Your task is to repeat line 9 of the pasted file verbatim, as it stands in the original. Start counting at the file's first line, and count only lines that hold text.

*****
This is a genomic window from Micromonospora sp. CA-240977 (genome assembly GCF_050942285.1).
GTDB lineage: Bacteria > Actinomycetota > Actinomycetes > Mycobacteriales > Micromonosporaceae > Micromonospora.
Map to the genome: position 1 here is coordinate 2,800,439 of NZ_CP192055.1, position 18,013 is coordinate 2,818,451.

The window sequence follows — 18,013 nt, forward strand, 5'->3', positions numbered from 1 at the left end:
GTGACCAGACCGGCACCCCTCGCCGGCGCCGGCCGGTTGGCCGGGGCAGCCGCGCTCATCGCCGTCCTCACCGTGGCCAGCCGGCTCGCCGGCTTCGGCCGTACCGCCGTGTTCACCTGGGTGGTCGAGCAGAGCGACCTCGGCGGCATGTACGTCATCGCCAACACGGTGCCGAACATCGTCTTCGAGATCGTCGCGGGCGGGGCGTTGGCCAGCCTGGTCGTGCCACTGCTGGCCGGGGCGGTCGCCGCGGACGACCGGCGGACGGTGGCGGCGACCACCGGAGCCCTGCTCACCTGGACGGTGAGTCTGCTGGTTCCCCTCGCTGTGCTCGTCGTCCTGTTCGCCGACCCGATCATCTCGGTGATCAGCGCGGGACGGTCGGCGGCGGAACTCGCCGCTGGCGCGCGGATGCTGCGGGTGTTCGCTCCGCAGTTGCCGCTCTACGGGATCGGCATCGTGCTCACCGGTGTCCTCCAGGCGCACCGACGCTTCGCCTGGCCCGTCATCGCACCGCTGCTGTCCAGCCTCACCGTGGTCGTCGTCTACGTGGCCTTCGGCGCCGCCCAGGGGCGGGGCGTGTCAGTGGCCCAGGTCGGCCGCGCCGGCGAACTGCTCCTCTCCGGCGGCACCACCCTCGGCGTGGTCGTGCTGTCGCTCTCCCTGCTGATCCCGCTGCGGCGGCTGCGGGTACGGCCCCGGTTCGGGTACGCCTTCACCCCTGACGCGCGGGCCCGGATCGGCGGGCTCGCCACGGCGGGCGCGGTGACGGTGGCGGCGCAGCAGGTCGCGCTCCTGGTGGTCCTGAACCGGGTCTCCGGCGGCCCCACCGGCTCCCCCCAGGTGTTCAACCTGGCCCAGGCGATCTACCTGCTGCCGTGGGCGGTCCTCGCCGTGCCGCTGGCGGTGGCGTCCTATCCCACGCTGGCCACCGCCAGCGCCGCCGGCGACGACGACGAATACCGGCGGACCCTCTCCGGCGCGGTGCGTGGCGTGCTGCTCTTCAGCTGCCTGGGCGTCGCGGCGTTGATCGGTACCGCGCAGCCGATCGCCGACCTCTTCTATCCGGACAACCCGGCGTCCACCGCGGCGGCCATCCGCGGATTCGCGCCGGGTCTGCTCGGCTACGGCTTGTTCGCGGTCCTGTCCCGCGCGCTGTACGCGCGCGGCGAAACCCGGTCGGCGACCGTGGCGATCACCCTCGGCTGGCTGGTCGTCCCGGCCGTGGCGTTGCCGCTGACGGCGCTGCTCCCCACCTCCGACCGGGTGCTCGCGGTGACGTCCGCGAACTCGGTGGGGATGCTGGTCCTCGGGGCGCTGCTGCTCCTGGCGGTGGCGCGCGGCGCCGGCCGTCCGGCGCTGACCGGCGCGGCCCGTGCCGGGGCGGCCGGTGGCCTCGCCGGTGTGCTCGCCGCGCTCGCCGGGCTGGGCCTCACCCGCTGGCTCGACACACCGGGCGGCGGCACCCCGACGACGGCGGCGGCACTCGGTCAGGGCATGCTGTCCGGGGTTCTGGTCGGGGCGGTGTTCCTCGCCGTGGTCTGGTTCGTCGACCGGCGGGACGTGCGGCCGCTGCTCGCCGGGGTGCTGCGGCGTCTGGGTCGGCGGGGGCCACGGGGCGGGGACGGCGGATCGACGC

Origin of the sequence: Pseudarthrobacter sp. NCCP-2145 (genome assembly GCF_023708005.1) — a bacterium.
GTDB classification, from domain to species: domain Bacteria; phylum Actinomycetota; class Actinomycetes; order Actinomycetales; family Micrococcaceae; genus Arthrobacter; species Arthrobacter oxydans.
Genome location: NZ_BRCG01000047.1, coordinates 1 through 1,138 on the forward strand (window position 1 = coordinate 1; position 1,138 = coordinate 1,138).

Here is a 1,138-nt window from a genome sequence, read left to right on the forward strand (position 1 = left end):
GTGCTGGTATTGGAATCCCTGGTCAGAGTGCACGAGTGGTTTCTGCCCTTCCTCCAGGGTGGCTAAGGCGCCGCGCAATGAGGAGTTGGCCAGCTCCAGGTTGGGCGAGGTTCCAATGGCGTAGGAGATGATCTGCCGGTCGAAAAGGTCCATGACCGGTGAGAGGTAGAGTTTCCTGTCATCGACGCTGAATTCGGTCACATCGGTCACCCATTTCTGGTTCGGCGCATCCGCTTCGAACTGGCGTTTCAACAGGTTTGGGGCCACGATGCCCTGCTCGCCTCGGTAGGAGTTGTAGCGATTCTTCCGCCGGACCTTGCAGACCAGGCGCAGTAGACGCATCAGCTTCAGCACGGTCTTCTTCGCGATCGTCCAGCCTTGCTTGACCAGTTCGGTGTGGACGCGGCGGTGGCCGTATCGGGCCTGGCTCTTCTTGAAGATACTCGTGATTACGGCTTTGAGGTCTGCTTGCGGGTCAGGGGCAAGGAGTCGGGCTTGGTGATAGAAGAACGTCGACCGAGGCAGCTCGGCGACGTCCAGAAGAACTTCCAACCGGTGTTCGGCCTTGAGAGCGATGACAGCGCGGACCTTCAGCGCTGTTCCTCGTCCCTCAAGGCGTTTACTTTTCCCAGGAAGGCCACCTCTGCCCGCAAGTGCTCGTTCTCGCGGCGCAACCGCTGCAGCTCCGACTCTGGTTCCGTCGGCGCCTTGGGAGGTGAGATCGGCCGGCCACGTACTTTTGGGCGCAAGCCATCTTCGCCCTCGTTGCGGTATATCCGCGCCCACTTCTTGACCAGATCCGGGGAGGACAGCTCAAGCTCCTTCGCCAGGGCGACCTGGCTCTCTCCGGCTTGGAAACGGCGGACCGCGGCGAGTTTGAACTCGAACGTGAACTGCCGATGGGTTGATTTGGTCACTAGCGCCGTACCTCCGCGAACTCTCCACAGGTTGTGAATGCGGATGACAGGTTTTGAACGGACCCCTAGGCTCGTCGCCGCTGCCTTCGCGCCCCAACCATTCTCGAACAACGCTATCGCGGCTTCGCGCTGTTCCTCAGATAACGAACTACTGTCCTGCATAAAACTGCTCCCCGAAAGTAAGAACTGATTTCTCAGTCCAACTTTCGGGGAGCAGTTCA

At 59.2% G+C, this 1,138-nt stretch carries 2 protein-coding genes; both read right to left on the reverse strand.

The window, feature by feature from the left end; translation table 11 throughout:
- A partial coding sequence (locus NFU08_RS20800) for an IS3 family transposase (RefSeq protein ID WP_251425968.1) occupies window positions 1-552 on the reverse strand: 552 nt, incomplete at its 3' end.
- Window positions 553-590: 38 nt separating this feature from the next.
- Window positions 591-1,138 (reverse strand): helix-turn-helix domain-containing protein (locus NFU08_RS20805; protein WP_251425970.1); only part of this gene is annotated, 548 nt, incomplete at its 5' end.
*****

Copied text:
Here is a 1,138-nt window from a genome sequence, read left to right on the forward strand (position 1 = left end):